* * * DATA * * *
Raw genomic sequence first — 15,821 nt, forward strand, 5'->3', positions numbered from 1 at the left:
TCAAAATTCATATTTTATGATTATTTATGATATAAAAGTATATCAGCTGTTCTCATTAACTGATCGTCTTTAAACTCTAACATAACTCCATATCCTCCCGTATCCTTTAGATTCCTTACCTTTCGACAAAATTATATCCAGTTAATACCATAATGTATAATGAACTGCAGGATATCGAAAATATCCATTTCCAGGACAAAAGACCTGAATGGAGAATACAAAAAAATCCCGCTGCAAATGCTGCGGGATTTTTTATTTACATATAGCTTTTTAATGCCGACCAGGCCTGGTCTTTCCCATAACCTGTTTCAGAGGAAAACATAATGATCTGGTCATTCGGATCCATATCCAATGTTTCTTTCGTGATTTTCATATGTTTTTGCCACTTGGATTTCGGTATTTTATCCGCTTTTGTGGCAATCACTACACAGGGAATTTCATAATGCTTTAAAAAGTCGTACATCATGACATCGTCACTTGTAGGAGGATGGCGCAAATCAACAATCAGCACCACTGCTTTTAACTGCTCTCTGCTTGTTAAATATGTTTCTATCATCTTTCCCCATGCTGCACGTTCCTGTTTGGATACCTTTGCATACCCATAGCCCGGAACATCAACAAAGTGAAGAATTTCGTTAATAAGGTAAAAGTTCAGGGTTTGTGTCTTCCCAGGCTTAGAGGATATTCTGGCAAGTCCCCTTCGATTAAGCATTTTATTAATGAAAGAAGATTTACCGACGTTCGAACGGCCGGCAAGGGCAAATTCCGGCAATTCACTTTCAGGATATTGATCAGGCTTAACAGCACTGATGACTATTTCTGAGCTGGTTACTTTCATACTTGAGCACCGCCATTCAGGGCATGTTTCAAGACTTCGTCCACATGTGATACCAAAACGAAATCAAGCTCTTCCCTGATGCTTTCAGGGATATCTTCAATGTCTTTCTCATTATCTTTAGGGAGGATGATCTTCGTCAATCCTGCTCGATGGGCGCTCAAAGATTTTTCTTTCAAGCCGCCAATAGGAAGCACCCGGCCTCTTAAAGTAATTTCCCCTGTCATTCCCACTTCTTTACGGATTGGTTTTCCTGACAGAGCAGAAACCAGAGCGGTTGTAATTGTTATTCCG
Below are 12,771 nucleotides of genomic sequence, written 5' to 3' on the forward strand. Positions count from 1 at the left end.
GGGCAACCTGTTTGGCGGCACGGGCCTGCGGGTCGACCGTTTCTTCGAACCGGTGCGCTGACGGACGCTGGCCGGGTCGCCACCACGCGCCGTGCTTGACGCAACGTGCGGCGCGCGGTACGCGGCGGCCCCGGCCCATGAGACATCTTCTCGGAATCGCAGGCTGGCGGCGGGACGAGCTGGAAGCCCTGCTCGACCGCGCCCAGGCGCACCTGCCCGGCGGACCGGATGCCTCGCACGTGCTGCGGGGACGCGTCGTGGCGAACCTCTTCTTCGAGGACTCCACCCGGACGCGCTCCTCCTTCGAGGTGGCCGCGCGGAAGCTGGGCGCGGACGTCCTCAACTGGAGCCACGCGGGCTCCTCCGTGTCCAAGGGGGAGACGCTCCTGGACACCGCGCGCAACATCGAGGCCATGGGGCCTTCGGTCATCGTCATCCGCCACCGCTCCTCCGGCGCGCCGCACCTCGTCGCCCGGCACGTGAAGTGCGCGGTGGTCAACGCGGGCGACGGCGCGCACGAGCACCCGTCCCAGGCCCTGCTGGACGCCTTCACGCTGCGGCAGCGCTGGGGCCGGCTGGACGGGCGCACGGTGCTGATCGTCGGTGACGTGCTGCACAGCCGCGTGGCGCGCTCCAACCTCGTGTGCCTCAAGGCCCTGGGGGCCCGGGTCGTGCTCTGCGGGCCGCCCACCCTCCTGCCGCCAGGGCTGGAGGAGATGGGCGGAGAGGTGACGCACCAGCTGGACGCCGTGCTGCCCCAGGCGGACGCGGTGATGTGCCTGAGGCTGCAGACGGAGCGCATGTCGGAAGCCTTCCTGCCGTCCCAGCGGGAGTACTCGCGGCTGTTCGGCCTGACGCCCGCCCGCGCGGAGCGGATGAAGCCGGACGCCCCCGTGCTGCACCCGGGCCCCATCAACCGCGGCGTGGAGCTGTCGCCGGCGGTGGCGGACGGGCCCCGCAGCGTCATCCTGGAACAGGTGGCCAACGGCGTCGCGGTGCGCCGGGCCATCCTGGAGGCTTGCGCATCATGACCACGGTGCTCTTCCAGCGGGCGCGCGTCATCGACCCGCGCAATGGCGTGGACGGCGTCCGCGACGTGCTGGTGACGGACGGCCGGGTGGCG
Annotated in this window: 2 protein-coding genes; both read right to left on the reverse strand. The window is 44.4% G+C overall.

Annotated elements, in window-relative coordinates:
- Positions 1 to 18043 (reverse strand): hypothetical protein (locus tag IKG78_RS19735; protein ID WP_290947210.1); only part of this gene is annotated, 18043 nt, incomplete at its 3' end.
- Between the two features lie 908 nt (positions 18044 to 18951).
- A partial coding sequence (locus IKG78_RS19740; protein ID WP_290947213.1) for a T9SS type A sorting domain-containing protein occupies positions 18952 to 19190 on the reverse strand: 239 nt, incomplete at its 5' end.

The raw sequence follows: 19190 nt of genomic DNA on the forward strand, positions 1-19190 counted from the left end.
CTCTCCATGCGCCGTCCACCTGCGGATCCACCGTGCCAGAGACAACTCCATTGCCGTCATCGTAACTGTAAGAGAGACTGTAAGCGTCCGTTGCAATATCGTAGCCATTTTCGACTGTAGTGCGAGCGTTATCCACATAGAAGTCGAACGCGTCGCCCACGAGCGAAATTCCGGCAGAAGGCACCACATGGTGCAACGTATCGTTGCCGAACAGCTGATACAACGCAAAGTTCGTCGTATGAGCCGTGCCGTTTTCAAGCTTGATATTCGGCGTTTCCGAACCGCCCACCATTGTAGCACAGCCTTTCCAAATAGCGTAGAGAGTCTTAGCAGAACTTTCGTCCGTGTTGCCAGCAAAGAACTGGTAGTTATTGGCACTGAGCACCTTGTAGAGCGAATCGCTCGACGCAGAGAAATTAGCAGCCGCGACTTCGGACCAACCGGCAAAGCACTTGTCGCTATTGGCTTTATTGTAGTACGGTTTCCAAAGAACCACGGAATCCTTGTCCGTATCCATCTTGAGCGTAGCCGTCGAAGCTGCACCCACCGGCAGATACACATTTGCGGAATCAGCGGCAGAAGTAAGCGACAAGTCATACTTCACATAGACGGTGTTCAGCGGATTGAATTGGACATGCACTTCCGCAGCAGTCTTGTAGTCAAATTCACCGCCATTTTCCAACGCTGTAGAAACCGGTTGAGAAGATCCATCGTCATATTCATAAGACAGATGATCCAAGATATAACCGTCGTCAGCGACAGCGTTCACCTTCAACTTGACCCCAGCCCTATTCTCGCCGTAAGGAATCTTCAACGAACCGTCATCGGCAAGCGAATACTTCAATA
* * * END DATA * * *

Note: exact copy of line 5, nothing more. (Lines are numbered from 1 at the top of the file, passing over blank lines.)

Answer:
Annotated in this window: 2 protein-coding genes; both read right to left on the reverse strand. The window is 44.4% G+C overall.